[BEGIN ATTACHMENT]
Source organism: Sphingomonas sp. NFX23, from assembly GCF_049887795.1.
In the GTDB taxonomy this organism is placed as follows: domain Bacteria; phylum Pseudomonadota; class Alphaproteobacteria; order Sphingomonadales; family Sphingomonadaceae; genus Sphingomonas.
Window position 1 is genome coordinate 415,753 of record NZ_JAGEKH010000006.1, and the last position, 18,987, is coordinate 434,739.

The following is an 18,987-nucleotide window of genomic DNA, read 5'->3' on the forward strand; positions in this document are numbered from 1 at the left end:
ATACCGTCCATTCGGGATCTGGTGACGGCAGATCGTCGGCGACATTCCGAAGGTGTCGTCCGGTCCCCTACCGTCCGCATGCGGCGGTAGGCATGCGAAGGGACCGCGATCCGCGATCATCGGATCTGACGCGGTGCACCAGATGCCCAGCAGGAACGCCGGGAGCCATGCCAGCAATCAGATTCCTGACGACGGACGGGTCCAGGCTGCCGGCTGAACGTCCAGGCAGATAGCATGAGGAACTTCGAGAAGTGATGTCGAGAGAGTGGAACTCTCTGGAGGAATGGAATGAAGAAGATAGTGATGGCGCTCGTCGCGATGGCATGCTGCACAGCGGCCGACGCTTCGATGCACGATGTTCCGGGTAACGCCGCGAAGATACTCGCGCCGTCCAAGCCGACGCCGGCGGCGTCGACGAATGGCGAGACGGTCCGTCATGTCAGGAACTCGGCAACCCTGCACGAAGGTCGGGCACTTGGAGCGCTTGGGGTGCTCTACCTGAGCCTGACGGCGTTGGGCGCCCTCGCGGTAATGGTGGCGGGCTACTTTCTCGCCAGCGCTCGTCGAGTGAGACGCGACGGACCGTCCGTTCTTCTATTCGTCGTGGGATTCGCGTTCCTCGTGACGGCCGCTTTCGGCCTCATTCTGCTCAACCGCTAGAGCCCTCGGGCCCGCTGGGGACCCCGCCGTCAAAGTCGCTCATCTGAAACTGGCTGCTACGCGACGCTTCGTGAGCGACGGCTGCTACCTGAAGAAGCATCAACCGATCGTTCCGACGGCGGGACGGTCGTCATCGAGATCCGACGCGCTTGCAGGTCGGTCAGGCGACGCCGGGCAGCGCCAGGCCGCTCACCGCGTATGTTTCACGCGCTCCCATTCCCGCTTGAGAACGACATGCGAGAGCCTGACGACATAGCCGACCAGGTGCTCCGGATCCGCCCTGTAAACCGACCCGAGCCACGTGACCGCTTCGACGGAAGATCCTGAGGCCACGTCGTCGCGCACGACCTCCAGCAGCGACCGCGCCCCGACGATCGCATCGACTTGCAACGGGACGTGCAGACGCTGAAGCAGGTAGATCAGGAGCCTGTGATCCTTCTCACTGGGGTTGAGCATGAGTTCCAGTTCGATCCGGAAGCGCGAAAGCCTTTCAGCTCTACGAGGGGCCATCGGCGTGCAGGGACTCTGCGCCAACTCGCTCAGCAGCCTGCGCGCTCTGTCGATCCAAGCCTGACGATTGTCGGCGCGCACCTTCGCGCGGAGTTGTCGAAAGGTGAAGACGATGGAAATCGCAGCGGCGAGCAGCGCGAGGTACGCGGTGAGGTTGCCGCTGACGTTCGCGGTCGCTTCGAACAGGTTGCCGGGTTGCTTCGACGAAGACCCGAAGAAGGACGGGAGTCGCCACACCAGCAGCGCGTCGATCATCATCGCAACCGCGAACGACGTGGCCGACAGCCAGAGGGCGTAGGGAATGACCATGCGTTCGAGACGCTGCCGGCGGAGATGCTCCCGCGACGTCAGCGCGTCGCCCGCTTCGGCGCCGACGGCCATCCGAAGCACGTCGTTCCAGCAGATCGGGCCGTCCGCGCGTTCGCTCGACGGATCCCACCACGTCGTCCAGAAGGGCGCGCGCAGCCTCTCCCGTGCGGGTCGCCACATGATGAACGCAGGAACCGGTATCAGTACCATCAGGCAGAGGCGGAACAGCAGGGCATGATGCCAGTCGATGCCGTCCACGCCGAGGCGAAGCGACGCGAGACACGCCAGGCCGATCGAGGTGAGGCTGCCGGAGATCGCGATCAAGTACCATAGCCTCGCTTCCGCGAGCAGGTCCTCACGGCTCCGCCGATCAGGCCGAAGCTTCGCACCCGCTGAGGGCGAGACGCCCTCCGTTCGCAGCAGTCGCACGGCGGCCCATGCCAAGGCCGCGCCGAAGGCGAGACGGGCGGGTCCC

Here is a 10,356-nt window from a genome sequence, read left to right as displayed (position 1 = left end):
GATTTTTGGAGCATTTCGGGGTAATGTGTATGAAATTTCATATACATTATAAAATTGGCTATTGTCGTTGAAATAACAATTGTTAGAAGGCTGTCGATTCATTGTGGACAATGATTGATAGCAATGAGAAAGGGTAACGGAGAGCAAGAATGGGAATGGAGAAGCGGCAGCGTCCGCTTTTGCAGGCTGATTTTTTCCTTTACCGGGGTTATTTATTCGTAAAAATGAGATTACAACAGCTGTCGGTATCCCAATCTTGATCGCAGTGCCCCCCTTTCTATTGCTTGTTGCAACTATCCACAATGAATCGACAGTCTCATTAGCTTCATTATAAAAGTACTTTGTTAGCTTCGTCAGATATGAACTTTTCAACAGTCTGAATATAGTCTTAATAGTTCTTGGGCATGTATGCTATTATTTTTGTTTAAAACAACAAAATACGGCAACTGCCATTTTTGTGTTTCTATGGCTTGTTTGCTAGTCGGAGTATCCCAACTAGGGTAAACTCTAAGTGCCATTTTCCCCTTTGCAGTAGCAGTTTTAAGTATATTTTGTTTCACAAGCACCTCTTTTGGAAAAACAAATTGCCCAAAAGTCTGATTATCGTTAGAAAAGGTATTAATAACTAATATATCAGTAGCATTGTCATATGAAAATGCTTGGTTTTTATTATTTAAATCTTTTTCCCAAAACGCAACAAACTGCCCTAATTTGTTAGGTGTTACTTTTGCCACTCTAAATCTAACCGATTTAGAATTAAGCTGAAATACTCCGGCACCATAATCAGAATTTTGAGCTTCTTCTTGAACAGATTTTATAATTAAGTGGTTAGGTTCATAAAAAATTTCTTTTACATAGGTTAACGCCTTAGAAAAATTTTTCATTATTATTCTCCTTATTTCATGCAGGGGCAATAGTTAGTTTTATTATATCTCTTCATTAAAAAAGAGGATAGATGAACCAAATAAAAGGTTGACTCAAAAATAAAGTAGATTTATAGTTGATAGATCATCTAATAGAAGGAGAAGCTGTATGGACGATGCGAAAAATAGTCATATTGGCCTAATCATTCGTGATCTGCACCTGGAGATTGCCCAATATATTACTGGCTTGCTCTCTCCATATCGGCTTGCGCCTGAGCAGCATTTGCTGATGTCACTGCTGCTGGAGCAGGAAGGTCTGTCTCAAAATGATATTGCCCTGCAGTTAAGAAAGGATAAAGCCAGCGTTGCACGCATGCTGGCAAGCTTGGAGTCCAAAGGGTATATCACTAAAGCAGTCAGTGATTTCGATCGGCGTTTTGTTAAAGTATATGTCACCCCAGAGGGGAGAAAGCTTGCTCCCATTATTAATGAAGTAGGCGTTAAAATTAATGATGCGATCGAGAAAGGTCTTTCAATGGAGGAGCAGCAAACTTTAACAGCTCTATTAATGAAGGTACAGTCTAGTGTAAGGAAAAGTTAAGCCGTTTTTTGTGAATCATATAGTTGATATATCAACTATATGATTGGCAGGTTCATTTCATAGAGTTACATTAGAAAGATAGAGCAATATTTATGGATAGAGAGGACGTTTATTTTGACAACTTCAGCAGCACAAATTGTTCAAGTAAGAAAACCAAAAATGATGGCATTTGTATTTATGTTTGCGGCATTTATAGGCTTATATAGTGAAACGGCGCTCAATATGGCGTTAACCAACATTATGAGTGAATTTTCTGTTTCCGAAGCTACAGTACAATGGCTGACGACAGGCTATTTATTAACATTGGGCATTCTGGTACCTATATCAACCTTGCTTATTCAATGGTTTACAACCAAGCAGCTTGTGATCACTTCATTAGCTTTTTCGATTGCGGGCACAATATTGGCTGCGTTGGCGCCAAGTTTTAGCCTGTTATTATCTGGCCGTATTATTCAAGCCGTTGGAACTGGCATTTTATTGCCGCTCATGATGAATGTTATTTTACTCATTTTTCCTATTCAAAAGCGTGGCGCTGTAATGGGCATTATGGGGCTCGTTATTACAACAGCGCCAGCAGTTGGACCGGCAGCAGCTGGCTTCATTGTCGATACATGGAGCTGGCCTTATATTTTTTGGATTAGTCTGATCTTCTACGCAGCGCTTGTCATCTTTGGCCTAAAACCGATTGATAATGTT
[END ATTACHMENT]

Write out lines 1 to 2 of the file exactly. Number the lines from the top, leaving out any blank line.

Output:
Source organism: Sphingomonas sp. NFX23, from assembly GCF_049887795.1.
In the GTDB taxonomy this organism is placed as follows: domain Bacteria; phylum Pseudomonadota; class Alphaproteobacteria; order Sphingomonadales; family Sphingomonadaceae; genus Sphingomonas.